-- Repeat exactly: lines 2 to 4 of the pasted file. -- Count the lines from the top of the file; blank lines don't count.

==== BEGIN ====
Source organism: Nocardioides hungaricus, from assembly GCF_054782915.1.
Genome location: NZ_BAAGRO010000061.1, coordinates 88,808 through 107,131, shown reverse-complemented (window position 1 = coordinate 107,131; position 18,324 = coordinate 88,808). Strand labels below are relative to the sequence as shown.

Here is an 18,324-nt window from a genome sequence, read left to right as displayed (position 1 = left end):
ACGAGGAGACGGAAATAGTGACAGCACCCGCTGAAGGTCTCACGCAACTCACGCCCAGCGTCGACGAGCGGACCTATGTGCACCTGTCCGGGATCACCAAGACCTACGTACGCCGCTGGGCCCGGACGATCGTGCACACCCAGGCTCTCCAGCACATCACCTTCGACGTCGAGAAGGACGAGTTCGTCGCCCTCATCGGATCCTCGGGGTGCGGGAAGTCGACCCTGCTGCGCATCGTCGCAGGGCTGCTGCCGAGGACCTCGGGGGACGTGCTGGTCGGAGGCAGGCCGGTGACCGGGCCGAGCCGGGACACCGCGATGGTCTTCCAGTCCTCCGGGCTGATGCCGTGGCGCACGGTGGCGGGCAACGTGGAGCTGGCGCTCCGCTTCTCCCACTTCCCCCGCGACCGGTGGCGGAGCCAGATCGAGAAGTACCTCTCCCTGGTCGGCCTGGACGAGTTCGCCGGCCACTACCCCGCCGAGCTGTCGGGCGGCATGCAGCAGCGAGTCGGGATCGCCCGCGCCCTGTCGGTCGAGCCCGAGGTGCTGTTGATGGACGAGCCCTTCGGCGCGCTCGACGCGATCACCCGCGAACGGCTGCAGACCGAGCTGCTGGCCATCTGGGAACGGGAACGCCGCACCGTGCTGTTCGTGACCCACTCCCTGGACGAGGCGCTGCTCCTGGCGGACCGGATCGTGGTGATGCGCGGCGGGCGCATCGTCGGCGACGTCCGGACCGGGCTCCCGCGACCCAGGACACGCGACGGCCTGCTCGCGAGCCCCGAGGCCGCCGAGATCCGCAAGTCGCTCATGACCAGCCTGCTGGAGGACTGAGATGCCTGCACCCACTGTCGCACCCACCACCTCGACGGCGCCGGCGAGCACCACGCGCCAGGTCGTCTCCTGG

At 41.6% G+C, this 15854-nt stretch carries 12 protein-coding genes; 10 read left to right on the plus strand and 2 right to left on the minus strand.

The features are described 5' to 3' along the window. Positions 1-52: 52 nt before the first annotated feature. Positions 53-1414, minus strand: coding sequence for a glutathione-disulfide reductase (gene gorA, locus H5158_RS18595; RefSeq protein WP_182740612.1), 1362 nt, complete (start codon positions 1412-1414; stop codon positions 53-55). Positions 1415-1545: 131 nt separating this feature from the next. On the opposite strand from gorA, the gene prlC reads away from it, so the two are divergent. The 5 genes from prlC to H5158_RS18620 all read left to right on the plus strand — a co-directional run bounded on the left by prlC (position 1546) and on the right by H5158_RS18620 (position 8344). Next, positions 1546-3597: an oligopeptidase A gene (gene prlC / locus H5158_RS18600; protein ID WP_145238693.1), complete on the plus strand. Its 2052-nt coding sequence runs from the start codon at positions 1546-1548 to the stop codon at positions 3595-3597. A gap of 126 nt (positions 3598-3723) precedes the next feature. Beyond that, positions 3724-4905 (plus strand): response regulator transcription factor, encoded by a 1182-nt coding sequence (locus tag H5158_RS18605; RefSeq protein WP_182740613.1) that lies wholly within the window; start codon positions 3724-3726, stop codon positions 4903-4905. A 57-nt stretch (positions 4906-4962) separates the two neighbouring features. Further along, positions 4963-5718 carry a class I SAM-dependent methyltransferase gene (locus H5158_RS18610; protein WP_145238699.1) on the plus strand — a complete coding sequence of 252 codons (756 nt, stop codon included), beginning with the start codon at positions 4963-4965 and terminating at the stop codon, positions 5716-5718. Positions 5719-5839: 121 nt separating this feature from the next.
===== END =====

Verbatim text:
Genome location: NZ_BAAGRO010000061.1, coordinates 88,808 through 107,131, shown reverse-complemented (window position 1 = coordinate 107,131; position 18,324 = coordinate 88,808). Strand labels below are relative to the sequence as shown.

Here is an 18,324-nt window from a genome sequence, read left to right as displayed (position 1 = left end):
ACGAGGAGACGGAAATAGTGACAGCACCCGCTGAAGGTCTCACGCAACTCACGCCCAGCGTCGACGAGCGGACCTATGTGCACCTGTCCGGGATCACCAAGACCTACGTACGCCGCTGGGCCCGGACGATCGTGCACACCCAGGCTCTCCAGCACATCACCTTCGACGTCGAGAAGGACGAGTTCGTCGCCCTCATCGGATCCTCGGGGTGCGGGAAGTCGACCCTGCTGCGCATCGTCGCAGGGCTGCTGCCGAGGACCTCGGGGGACGTGCTGGTCGGAGGCAGGCCGGTGACCGGGCCGAGCCGGGACACCGCGATGGTCTTCCAGTCCTCCGGGCTGATGCCGTGGCGCACGGTGGCGGGCAACGTGGAGCTGGCGCTCCGCTTCTCCCACTTCCCCCGCGACCGGTGGCGGAGCCAGATCGAGAAGTACCTCTCCCTGGTCGGCCTGGACGAGTTCGCCGGCCACTACCCCGCCGAGCTGTCGGGCGGCATGCAGCAGCGAGTCGGGATCGCCCGCGCCCTGTCGGTCGAGCCCGAGGTGCTGTTGATGGACGAGCCCTTCGGCGCGCTCGACGCGATCACCCGCGAACGGCTGCAGACCGAGCTGCTGGCCATCTGGGAACGGGAACGCCGCACCGTGCTGTTCGTGACCCACTCCCTGGACGAGGCGCTGCTCCTGGCGGACCGGATCGTGGTGATGCGCGGCGGGCGCATCGTCGGCGACGTCCGGACCGGGCTCCCGCGACCCAGGACACGCGACGGCCTGCTCGCGAGCCCCGAGGCCGCCGAGATCCGCAAGTCGCTCATGACCAGCCTGCTGGAGGACTGAGATGCCTGCACCCACTGTCGCACCCACCACCTCGACGGCGCCGGCGAGCACCACGCGCCAGGTCGTCTCCTGG